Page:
Better Late Than Never

Photo: Ukraine army cuts off main road to Sloviansk. Credit: Sasha Maksymenko/Flikr
Photo: Ukraine army cuts off main road to Sloviansk. Credit: Sasha Maksymenko/Flikr

We can avert war in Ukraine. But time is running out.

A new year should bring new resolve. Here are ten suggestions to make the world safer for free countries and more uncomfortable for tyrannies.

1) The United States and other rich countries, especially Germany, should ignore Russia’s threats and send prompt, generous military aid to Ukraine. Providing modern defensive weapons and the training needed to use them is the best way of deterring a Russian attack. One reason is to boost Ukraine’s military resilience. Another is that the more countries that do this, the greater the signal that Russia’s divide-and-rule tactics against the West are not working.

2) The new German government should immediately halt the certification of Nord Stream 2. This Baltic Sea pipeline should be the tombstone of Russian energy blackmail, not its totem. It aims to export not only Russian natural gas, but corruption and political influence. European energy policy should instead focus on diversification and resilience. German and French leaders should also make clear that they will not talk to the Kremlin over the heads of their east European allies.

3) The European Union should support Lithuania against bullying by the Chinese Communist Party. By banning any EU exports with Lithuanian components or connections, the Beijing regime hopes that the rest of Europe will lean on the Baltic state to reverse its pro-Taiwan stance. The pressure must not only fail. It must be seen to be counterproductive. At stake is not only the integrity of the EU’s single market and customs union, but also its role as a credible geopolitical actor.

4) Other European countries (and US allies around the world) should boost their ties with Taiwan. This can involve sending and receiving high-level visitors and upgrading reciprocal diplomatic relations. These symbolic moves send a powerful signal to the Beijing regime: its threats are empty.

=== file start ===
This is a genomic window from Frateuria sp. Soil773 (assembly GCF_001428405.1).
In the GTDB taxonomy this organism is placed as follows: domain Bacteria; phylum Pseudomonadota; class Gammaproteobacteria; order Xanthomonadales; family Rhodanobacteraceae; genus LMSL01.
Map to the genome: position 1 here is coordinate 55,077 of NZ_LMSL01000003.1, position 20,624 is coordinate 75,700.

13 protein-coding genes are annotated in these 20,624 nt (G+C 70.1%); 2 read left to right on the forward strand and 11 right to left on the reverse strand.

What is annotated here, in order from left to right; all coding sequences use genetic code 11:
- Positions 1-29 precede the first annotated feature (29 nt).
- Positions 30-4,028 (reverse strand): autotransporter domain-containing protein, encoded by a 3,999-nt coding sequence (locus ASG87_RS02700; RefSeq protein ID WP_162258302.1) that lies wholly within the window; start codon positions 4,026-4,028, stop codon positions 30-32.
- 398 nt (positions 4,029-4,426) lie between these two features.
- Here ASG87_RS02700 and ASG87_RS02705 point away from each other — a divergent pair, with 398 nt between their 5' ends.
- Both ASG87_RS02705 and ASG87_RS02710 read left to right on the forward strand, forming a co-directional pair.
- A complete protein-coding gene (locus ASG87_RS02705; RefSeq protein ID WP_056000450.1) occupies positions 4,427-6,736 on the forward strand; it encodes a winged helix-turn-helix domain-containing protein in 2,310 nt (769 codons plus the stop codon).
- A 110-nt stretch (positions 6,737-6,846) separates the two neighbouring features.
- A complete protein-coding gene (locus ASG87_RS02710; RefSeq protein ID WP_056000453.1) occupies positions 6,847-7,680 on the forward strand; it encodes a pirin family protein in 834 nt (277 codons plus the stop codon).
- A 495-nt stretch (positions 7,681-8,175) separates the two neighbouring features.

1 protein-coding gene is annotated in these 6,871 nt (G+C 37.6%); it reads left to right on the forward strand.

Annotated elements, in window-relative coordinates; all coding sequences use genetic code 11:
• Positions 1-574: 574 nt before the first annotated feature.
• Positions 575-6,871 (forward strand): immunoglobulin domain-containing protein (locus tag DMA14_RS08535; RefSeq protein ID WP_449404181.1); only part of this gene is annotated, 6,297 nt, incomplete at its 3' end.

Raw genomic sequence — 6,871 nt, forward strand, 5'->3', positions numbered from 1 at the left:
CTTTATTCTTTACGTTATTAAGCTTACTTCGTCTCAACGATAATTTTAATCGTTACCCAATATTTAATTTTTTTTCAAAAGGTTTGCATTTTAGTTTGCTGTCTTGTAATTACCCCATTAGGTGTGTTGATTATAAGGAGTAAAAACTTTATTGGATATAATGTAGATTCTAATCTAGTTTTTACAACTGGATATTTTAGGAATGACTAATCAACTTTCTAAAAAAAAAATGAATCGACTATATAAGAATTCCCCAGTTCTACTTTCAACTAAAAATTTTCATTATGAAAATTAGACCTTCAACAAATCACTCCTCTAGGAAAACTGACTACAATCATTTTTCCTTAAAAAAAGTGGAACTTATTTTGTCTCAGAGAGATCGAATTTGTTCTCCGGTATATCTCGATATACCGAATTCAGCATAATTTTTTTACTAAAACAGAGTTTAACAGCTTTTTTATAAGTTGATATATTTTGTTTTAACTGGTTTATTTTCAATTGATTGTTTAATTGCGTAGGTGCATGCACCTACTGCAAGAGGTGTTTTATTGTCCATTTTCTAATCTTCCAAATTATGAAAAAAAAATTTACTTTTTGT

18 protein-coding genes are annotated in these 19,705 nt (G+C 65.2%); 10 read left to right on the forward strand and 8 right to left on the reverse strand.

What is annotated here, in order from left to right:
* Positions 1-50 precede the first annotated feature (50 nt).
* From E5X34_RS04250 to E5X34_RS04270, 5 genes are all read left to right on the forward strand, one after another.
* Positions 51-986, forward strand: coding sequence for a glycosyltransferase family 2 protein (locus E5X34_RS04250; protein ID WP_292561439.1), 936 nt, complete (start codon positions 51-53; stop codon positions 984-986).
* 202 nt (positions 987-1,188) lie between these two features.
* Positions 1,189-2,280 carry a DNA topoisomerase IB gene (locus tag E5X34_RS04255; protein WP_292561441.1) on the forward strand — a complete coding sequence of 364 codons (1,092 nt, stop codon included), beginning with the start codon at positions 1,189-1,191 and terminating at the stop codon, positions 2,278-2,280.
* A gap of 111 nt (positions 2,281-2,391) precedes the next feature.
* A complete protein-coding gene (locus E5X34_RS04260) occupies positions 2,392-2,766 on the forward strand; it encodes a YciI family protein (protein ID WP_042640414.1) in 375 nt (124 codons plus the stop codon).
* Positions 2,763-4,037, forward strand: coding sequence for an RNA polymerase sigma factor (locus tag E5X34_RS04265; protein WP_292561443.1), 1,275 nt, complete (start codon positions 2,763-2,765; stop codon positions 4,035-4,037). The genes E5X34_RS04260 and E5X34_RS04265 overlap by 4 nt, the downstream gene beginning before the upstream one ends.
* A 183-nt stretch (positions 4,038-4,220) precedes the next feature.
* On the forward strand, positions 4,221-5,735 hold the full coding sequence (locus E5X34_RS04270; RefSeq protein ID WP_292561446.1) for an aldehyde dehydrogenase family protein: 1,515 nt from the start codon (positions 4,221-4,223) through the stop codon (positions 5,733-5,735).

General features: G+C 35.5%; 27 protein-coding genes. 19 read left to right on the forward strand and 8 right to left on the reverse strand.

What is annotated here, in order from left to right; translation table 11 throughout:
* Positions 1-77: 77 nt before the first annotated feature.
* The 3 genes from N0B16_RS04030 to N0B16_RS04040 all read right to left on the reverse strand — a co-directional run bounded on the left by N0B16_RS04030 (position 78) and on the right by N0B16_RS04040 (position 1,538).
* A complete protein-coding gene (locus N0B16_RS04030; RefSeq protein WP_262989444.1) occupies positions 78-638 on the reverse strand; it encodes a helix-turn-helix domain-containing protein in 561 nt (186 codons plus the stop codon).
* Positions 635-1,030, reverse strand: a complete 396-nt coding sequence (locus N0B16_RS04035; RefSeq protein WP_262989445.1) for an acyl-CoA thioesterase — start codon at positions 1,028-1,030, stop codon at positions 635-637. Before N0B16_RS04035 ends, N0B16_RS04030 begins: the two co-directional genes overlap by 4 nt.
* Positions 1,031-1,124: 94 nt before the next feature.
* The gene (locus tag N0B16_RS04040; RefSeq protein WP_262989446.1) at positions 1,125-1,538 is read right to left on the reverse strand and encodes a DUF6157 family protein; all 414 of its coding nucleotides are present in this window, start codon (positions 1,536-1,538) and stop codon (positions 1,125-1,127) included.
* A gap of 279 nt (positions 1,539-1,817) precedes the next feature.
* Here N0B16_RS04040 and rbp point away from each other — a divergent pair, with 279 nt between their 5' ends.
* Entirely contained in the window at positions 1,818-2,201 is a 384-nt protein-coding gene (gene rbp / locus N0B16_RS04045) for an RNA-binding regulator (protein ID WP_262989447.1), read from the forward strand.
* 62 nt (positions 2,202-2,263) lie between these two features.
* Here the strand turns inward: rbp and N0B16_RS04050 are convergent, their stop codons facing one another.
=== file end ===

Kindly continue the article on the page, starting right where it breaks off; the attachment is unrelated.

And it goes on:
5) No diplomats or officials from countries that prize democracy and the rule of law should attend the Beijing Winter Olympics. Sport is part of the Chinese Communist Party’s political machine and it is used to exert influence at home and abroad.

6) NATO should hold snap military exercises in the coming days and weeks in the Baltic Sea and the Black Sea regions to demonstrate its ability and willingness to reinforce its eastern members and work with its friends and partners.

7) Sweden and Finland should announce that they are now working to conclude all political, legal, military, and other preparatory work for NATO membership. Any further threats from Russia will not deter them from joining the alliance, but mean that they complete their accession forthwith.

8) The British government should push through much-awaited, much-delayed laws on company registration and beneficial ownership. The country that invented international finance should be ashamed of its role in polluting the system with dirty money and the plague of anonymous companies and other corporate entities.

9) The US should launch an international task force consisting of intelligence officers, prosecutors, and extradition lawyers to end the climate of impunity for “enablers” – the bankers, lawyers, and accountants who facilitate the laundering of kleptocrats’ fortunes. Ending the climate These people should start considering their reputational ruin and their daunting legal bills.

10) The US should relaunch arms-control efforts with Russia at all levels, from strategic nuclear weapons and space warfare to conventional weapons and military exercises.

None of these proposed measures are particularly costly. Indeed, some would actually save money. None of them require big legal or institutional changes. What they do require is political will, and in some cases international coordination. The only thing stopping their implementation is our own timidity. Posterity will regard that with incredulity.

 


Photo: Ukraine army cuts off the main road to Sloviansk. Credit: Sasha Maksymenko/Flikr

January 3, 2022